The first is a pair of headphones that uses normal physical wires to connect to the playback device, while the second instead uses some wireless technology – usually Bluetooth, but not always – to connect to devices without physical wires.

Bluetooth especially has come to be much better in performance in recent years, offering a more stable and reliable connection, allowing for farther distances between the headphones and their paired devices, and having much improved sound quality.

True Wireless

A form of wireless headphone, specifically an in-ear headphone which does not have any visible wiring at all, and is thus much smaller, lighter, and more convenient. Older wireless in-ear headphones (which form is still made today) have a wire which connects the left ear with the right, and this wire would typically rest on the back of the neck during use.

Over-ear, On-ear, In-ear, and Earbuds

Over-ear, or circumaural, headphones have a band that goes over the top of the head – the most traditional and oldest design for stereo headphones – and cups that are large enough to completely cover and enclose the ears.

On-ear headphones also have a band that goes over the head and connects the two ear cups, but the cups themselves are smaller and meant instead to rest upon the ears.

Earbuds sit inside the outer ear, with the sound transducer facing the ear canal, while in-ear headphones actually insert, partially into the ear canal, allowing for better isolation and less ambient noise, as well as (arguably, at least) better sound quality. Earbuds and in-ear are often confused, though, and used synonymously, and can refer to the same thing.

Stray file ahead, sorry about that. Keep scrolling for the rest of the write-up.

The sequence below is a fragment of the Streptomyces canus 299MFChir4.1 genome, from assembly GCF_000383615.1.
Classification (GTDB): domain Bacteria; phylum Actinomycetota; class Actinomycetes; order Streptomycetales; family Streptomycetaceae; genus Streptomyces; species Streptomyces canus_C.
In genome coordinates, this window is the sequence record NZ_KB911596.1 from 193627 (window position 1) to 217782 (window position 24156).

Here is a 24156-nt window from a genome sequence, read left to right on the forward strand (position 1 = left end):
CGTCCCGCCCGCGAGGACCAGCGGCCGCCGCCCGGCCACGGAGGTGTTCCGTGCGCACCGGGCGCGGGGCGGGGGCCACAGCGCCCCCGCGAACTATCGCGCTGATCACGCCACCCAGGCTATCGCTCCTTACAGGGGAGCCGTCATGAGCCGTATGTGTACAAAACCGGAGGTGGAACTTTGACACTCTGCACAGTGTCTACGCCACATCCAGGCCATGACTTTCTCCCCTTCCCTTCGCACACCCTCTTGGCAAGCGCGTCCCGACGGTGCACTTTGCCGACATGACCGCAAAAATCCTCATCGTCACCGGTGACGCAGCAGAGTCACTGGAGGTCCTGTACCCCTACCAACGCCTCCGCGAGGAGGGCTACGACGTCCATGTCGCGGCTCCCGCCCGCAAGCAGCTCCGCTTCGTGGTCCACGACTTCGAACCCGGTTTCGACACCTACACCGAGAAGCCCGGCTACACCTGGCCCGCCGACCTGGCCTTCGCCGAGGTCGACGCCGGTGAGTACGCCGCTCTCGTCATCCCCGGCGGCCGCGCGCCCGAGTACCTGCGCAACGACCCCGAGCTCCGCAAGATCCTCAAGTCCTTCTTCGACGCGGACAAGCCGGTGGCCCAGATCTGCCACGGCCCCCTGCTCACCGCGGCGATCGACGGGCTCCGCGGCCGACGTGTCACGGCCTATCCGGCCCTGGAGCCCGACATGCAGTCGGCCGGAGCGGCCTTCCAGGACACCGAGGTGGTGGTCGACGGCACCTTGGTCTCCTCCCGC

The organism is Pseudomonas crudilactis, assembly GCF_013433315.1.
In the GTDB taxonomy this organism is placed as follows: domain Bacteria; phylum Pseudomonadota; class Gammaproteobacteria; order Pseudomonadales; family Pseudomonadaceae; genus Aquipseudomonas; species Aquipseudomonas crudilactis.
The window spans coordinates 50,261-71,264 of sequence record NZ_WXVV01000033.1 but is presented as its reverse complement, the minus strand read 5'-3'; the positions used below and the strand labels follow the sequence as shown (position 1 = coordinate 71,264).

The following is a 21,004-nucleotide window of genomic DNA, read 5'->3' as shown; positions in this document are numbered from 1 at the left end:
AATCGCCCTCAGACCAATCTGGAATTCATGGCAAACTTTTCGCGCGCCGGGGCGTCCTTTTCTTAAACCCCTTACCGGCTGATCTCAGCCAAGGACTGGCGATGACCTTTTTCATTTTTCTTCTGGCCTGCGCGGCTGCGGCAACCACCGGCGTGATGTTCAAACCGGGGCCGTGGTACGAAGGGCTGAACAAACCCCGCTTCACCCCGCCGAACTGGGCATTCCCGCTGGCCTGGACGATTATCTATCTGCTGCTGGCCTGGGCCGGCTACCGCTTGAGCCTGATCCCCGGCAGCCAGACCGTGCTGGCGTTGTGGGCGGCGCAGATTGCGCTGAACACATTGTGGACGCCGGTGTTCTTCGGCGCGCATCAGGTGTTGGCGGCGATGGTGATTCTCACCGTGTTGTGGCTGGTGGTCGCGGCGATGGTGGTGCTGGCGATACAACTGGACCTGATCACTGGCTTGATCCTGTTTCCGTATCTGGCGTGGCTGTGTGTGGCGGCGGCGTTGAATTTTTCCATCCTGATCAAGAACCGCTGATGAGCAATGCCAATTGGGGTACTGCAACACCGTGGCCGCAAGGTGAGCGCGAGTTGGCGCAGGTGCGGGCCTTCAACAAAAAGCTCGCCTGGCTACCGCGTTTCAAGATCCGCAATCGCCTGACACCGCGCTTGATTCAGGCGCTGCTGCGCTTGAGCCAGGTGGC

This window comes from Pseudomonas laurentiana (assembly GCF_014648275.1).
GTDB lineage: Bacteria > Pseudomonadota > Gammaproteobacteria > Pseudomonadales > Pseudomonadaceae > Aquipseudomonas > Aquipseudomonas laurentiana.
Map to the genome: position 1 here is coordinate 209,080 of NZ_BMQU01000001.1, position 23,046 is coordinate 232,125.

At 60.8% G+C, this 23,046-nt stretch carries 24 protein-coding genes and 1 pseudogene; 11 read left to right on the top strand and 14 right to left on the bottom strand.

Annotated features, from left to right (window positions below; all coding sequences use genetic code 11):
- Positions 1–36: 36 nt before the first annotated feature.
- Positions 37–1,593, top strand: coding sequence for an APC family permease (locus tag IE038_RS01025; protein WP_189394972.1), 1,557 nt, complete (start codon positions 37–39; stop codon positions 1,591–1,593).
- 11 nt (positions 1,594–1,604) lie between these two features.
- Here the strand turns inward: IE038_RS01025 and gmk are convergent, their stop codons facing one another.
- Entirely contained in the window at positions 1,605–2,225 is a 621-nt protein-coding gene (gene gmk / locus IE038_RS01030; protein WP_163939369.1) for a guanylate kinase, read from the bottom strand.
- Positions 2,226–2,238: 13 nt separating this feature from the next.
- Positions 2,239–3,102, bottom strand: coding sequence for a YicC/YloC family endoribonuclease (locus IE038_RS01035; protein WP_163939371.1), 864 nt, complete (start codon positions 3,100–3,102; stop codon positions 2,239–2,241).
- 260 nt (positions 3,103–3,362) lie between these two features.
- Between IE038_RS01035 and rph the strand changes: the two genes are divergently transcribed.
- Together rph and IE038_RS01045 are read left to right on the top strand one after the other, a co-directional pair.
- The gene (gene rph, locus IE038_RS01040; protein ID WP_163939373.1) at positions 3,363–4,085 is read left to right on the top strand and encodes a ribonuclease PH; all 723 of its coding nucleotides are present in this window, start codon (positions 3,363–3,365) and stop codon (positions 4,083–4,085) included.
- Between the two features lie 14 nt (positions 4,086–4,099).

Open Back or Closed Back

Applicable only to over-ear or on-ear designs, open-back headphones have ear cups that are open on the back, whereas closed-back have an enclosed cup, with a solid outer wall. While closed designs can be more efficient, have and tighter bass response, and are more suitable for playing music around other people (less sound leakage), many audiophiles claim that open-back headphones have a better sound – more open, more accurate, with less distortion and greater ease.

Read more here: https://speakergy.com/open-back-vs-closed-back-headphones/

Smart Hearable

Headphones that not only play music, but also allow for voice conversations, voice commands and interaction with digital assistants, control of appliances and other devices on a smart home or other smart networks, and even personal monitoring – temperature, respiration, heart rate, for example – as well as other possible functionality. Smart hearables today are mostly in the form of true wireless headphones.